The whole herb of Oxalis Acetosella, Linné.
COMMON NAME: Wood-sorrel.
Botanical Source.—Wood-sorrel is a small, perennial, acaulescent herb, with a creeping, scaly-toothed root-stock. The leaves are numerous, radical, palmately 3-foliate, on long, weak, hairy stalks; leaflets broadly obcordate, with rounded lobes entire, pubescent, of a yellowish-green color, but frequently purplish beneath; they close and droop at night-fall. The scape is longer than the petioles, and 1-flowered, with 2 scaly bracts near the middle. The flowers are white, yellowish at the base, delicately veined with purple, and scentless. Stamens 10, monadelphous at the base, alternately shorter; sepals 5, persistent; style as long as the inner stamens. Capsule 5-lobed, 5-celled, and oblong; seeds several, with an elastic testa (G.—W.).
History and Chemical Composition.—Wood-sorrel is indigenous to Europe and this country, growing in woody and shady places, and flowering from April to June. It is inodorous and has a pleasantly acid taste, which is somewhat impaired by drying. The acidity is due to the presence of oxalic acid in combination with potassium forming acid potassium oxalate, sometimes called potassium binoxalate (HKC2O4). In some parts of Europe this salt was formerly separated from the plant, and sold under the name of salts of sorrel (sometimes under the name salt of lemons), for the purpose of removing ink spots and iron marks front linen. This salt is poisonous when taken internally. It can now be conveniently prepared from oxalic acid.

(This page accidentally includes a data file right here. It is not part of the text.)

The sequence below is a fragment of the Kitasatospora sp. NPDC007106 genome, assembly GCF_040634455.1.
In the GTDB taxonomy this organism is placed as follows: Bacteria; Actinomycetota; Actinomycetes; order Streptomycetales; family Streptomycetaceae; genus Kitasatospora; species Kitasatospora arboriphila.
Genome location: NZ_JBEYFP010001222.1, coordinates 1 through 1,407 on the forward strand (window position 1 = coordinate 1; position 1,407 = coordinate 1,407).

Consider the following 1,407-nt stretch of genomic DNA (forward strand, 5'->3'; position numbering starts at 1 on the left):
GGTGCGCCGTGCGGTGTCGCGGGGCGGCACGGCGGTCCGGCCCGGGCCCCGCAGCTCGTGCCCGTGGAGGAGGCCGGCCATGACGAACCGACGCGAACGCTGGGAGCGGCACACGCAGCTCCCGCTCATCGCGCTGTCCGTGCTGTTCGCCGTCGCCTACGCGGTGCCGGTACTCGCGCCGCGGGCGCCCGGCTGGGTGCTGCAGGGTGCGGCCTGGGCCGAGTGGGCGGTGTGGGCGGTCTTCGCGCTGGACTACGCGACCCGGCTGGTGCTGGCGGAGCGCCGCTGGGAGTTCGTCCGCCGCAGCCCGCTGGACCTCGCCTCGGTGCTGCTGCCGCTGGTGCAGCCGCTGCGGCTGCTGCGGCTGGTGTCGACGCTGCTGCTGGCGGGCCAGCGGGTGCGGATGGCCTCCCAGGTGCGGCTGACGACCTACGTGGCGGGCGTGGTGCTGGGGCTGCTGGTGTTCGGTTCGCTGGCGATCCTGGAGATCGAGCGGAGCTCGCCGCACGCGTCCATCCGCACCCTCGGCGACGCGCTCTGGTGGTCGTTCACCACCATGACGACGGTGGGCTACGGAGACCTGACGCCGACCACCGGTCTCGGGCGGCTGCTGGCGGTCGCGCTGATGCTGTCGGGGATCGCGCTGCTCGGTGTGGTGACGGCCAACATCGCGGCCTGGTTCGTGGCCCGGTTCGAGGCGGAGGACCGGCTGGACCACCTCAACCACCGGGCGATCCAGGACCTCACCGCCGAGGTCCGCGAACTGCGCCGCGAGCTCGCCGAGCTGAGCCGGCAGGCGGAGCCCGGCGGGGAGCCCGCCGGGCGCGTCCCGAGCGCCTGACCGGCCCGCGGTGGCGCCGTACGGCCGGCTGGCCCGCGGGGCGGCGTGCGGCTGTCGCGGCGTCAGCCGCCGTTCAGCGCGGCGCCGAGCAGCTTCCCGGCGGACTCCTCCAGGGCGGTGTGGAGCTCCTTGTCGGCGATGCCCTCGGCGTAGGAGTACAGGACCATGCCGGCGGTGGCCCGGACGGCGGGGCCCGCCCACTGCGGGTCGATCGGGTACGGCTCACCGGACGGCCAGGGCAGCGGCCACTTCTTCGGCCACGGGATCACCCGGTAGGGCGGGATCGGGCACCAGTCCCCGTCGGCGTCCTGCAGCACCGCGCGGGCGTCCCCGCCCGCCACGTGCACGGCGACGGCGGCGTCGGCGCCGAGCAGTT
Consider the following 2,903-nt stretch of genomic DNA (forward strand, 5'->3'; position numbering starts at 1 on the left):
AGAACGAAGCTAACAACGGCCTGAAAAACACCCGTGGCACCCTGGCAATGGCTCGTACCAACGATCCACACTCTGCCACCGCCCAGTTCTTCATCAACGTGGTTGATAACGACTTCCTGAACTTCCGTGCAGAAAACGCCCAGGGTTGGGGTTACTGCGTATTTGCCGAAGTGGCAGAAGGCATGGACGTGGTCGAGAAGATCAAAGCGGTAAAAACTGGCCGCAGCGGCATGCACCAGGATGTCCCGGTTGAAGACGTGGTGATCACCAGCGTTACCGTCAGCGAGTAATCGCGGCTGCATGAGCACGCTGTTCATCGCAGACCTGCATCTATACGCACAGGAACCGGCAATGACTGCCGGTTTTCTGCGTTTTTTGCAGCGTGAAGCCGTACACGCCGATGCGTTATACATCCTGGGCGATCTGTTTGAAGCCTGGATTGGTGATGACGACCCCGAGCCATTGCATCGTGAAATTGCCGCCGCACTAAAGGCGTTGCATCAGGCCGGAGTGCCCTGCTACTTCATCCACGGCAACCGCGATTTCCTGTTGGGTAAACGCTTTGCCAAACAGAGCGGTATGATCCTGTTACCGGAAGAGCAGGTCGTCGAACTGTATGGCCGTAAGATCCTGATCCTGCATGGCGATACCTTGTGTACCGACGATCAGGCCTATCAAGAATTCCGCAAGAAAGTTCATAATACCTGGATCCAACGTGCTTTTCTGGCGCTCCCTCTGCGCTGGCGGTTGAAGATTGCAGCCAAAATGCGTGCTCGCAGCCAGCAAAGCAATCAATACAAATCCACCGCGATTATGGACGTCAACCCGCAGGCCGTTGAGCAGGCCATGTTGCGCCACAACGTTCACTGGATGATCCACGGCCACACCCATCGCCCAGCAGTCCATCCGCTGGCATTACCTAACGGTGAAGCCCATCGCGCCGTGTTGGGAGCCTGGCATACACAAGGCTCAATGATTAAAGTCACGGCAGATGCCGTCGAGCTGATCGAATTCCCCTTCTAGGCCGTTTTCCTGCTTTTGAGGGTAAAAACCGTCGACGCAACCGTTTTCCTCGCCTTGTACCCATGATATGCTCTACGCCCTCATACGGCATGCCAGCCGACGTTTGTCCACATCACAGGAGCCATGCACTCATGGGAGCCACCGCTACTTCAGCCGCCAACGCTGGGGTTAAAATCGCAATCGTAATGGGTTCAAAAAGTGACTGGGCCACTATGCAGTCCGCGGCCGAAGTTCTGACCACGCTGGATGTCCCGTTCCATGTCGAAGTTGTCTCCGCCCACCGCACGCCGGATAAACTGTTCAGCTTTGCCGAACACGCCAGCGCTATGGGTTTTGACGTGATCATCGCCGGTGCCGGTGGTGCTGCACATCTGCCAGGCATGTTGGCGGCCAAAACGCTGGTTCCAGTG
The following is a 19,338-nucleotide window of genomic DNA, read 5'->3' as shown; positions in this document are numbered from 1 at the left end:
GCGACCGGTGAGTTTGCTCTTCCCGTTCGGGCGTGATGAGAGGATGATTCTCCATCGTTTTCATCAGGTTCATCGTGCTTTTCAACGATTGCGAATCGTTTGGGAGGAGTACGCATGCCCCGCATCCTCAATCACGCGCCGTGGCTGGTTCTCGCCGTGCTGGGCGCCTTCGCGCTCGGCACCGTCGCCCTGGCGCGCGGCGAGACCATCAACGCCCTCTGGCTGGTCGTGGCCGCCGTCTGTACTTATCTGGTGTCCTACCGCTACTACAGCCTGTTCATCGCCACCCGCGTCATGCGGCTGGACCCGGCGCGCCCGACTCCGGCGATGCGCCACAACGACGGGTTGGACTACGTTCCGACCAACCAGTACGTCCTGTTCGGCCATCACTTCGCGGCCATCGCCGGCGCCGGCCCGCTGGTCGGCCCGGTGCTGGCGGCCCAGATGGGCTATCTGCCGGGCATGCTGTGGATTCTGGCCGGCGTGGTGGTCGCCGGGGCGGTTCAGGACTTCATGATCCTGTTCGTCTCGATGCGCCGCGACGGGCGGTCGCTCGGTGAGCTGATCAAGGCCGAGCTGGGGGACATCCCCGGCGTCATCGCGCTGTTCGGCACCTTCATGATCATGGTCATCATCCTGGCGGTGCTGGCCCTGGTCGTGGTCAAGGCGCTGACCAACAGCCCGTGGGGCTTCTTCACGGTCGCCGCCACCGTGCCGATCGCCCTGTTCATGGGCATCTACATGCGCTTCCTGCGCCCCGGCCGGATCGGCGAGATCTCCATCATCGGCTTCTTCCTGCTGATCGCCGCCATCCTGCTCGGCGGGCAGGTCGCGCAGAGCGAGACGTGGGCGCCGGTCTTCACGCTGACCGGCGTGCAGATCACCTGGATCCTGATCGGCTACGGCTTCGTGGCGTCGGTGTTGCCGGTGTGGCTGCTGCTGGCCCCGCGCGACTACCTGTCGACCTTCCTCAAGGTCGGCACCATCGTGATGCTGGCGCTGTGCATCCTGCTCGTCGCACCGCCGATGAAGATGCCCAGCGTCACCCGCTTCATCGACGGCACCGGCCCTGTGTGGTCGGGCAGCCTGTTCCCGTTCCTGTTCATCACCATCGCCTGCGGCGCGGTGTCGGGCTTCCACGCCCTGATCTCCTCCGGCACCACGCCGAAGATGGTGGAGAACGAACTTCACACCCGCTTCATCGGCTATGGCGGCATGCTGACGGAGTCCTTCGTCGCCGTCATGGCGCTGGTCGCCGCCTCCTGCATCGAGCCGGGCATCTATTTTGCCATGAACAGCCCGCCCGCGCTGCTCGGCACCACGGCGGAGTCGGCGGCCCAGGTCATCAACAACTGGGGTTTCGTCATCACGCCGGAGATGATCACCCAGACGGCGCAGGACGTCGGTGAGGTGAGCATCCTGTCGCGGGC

Action, Medical Uses, and Dosage.—The several varieties of sorrel are cooling and diuretic. Useful in febrile diseases, hemorrhages, gonorrhoea, chronic catarrh, urinary affections, and in scurvy, it may be used in infusion, or it may be infused in milk to form whey, or the herb may be eaten, but in neither case to excess, on account of the potassium binoxalate they contain. Externally, the bruised leaves or inspissated juice have been found useful as an application to scrofulous, malignant, and indolent ulcers. The Rumex Acetosa, or Garden sorrel, R. Acetosella, or Sheep sorrel, and R. vesicarius, possess similar properties (which see). The antidote to poisoning by any of the species of Oxalis, or by oxalic acid or potassium binoxalate, is a mixture of chalk with water.
Related Species.—There are other species of Oxalis possessing analogous properties, as the Oxalis stricta, Linné, and O. violacea, Linné. They all have ternate leaves with obcordate leaflets, and with the exception of O. violacea, bear yellow flowers.
Oxalis crassicaulis.—Peru. Root edible; the syrup of an astringent, acidulous juice expressed from the leaves, has been employed in catarrhal troubles, gonorrhoea, and hemorrhages.
Oxalis corniculata, Linné.—Europe. This species has properties similar to Oxalis Acetosella.
King's American Dispensatory, 1898, was written by Harvey Wickes Felter, M.D., and John Uri Lloyd, Phr. M., Ph. D.